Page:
BelleWood Acres holds honeybee festival

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By Alyssa Pitcher

For centuries, farmers have used honeybees to pollinate their fields and enrich their crops. At BelleWood Acres, the faint smell of fresh apples fills the air, and the pastel pink and white blossoming flowers that cover the apple trees are a testament to the tiny yellow powerhouses.

BelleWood Acres’ apple orchard offers a prime example of the importance of honeybees for agricultural purposes. The orchard has a total of 18,000 trees on its property on Guide Meridian Road, according to owner Dorie Belisle. Since honeybees are excellent pollinators, more than 30 hives are scattered throughout the orchard.

“BelleWood really respects the workers in our orchards, including the bees,” Belisle said.

On Sunday, April 26, BelleWood Acres’ third annual Apple Blossom and Honey Bee Festival will celebrate their contributions. The festival will begin at 11 a.m. with a 5K run through the orchard. Throughout the day the festival will feature speakers, orchard tours with information on beekeeping, live music by the band Lindsey Street and interactive learning activities.

“It’s going to be a fun family day, but also a fun learning day.” Belisle said.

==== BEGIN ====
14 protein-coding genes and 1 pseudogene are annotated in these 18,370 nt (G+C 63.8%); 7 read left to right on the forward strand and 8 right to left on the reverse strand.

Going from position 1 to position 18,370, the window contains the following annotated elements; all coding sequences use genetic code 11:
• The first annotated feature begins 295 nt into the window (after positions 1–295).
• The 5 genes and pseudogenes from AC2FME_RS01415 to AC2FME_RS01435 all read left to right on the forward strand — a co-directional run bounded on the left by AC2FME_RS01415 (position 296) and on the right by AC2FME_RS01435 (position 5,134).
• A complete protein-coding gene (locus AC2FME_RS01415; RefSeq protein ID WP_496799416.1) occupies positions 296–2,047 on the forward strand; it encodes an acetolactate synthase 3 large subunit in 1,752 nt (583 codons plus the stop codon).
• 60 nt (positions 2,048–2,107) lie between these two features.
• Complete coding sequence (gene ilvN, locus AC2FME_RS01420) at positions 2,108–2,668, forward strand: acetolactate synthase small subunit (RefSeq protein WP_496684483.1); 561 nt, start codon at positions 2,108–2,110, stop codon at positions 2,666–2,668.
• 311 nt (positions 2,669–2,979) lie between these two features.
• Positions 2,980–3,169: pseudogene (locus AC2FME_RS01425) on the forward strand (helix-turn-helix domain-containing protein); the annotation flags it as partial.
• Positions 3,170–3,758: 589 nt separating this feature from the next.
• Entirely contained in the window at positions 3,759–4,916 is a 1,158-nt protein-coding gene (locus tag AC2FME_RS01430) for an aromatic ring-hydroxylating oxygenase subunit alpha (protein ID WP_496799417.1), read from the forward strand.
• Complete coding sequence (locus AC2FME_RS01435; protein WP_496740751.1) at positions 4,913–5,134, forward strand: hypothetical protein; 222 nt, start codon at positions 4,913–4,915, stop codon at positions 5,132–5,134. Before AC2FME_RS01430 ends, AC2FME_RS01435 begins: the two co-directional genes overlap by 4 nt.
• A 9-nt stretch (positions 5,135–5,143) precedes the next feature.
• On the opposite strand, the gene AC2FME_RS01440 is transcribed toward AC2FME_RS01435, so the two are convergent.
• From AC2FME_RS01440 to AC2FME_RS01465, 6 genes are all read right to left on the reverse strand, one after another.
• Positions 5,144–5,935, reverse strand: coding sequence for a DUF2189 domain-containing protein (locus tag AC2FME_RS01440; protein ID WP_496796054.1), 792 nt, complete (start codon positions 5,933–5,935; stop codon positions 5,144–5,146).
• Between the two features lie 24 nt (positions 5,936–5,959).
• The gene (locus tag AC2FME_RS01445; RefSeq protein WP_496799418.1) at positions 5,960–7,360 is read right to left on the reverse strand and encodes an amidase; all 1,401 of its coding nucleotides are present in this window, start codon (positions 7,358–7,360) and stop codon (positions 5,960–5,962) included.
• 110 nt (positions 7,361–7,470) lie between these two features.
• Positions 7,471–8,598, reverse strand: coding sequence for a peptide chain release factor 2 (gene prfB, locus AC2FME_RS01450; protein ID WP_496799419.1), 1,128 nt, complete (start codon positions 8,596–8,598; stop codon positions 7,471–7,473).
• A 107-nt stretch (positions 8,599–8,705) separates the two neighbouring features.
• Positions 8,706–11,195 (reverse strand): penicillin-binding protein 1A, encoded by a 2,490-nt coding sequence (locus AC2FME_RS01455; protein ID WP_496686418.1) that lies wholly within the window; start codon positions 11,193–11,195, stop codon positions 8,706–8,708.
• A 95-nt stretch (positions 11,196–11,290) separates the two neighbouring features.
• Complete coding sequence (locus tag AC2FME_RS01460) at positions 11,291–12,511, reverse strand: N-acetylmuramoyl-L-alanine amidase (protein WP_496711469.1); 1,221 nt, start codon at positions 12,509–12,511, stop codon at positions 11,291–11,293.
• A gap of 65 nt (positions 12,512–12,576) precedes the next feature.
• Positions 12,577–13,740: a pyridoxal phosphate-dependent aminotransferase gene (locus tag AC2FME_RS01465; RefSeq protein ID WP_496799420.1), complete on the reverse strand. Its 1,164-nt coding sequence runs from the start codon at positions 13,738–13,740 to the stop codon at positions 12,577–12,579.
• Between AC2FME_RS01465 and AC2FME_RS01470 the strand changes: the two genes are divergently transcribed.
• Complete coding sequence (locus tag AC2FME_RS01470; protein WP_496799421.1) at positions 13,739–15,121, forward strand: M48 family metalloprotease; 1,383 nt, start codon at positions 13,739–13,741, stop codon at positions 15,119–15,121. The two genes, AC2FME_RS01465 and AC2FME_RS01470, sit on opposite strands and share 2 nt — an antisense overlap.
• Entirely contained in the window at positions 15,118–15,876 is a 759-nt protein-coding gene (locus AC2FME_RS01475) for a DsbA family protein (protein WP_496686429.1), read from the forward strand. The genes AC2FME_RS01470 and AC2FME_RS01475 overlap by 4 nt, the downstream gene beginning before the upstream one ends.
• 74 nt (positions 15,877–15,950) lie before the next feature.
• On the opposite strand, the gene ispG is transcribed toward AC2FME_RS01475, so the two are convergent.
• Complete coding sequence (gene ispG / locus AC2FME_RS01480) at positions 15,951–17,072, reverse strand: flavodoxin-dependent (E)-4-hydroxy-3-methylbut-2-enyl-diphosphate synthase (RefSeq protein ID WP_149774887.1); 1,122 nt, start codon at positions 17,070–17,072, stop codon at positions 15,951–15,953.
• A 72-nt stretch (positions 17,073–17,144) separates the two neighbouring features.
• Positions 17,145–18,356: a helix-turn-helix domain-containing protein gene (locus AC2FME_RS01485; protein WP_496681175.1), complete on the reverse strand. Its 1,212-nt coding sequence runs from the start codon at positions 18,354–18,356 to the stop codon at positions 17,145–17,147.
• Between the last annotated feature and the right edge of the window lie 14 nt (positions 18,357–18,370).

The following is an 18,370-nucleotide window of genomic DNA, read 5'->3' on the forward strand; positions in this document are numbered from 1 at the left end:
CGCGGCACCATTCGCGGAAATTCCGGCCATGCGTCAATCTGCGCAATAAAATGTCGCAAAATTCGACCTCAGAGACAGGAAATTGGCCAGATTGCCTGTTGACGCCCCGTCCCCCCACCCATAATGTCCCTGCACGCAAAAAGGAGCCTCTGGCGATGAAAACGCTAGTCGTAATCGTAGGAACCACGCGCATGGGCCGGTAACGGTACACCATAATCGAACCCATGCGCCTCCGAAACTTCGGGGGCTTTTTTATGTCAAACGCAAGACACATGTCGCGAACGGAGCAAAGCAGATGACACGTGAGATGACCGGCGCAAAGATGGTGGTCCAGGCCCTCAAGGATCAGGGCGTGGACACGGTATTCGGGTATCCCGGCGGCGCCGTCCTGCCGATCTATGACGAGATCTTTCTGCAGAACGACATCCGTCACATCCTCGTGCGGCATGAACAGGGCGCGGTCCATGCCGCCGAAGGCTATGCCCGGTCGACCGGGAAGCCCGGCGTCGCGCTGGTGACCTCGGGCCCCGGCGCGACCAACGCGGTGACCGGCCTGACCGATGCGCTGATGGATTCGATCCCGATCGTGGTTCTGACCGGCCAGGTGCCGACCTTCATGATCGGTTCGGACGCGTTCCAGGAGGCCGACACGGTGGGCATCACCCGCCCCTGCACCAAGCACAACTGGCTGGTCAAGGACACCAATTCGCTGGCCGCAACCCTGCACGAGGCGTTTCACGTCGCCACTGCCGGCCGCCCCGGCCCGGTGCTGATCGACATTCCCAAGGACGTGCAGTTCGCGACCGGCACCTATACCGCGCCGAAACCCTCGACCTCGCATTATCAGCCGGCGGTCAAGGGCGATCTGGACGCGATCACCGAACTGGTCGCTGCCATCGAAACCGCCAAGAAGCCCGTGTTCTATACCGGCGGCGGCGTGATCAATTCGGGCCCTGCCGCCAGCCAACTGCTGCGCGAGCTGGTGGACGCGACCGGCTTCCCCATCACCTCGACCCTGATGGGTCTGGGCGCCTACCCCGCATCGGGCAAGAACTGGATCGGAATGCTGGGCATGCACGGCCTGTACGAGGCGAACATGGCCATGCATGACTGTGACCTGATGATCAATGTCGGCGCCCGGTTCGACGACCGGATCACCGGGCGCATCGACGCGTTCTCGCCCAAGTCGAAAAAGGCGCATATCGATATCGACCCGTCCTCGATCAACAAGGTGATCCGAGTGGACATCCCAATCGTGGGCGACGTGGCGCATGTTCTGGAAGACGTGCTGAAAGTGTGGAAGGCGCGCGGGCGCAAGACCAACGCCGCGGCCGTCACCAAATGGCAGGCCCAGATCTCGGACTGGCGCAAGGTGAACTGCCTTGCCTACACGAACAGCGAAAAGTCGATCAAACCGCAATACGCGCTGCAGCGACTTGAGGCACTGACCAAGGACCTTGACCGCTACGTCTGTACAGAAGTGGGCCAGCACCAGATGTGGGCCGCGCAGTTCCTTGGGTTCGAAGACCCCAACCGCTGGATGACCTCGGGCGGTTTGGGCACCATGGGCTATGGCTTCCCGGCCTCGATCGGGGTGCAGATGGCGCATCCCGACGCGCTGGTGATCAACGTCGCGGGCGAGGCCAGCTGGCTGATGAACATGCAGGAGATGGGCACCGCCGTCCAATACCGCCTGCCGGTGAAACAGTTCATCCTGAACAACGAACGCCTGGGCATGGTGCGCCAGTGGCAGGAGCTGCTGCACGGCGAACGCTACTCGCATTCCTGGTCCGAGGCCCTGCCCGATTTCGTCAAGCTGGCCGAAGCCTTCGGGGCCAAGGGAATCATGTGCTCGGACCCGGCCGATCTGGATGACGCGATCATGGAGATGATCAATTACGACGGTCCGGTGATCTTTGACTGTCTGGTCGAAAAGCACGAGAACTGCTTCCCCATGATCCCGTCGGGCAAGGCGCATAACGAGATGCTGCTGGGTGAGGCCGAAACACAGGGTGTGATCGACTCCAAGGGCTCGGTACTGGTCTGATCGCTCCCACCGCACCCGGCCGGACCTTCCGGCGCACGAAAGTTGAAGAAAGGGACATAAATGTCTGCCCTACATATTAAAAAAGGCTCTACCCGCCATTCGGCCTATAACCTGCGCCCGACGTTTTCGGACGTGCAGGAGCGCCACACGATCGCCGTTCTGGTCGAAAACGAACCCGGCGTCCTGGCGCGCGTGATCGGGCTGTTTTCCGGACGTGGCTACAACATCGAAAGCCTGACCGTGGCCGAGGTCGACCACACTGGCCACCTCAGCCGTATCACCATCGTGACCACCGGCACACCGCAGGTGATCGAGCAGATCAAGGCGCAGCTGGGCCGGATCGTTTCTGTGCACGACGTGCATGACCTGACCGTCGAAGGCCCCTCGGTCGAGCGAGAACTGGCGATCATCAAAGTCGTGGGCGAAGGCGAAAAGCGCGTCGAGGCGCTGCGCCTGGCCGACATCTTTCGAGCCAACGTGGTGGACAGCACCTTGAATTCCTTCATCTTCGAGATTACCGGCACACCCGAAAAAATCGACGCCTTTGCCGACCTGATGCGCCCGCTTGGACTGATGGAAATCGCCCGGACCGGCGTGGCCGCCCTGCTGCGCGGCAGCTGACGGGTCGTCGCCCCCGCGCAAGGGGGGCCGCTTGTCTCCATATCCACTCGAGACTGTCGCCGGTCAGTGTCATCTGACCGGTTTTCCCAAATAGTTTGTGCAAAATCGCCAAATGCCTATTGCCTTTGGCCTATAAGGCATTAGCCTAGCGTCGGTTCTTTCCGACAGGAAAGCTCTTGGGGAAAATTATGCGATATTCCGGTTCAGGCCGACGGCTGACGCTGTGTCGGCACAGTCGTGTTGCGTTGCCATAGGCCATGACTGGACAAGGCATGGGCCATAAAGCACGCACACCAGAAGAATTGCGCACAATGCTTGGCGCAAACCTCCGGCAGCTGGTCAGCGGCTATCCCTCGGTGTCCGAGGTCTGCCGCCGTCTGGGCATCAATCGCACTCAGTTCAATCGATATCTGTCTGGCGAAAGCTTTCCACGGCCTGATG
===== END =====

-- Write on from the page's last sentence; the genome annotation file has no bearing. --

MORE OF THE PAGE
At 1 p.m. representatives from Washington State University’s (WSU) honeybee health program, Susan Cobey and Dr. Tim Lawrence, will speak on the status of honeybees in the United States, as well as the direction of the WSU program.

Cobey is an expert in honeybee breeding and currently coordinates a WSU honeybee stock improvement and maintenance program. Lawrence is the Island County WSU extension director and has more than 50 years of beekeeping experience. Proceeds from their presentation as well as from the 5K run will benefit the WSU Honey Bee Health Program.

At 3 p.m., Gary Clueit, head of Mt. Baker Beekeepers Association, will speak on the importance of honeybees in Whatcom County, and what people can do to ensure their wellbeing. Proceeds from his presentation will benefit the Mt. Baker Beekeepers Association.

“We’re very honored to have such leaders in the field represent us at BelleWood,” said event specialist Pamela Felke.

Apple bin train rides out to the orchard will be available for $3 throughout the day. Belisle said it would be a great opportunity for family pictures as well, as the orchard will be in full bloom.
The restaurant will have specials on dishes featuring honey, such as the honey-glazed chicken, Felke said, and the store will be selling local honey and honey products.

Fundraising sales and activities for the WSU Honey Bee Health Program, like face painting and marzipan bee candies, will occur throughout the day. Kids can also take part in a scavenger hunt and play with interactive learning bee boxes.

Event ticket sales benefit WSU honeybee research and the Mt. Baker Beekeepers Association. Tickets for the 5K run may be purchased online for $20 or at the event for $25. The presentations cost $10 each and admission tickets may be purchased online or at the door until seats are full. All tickets can be purchased at bellewoodfarms.com.

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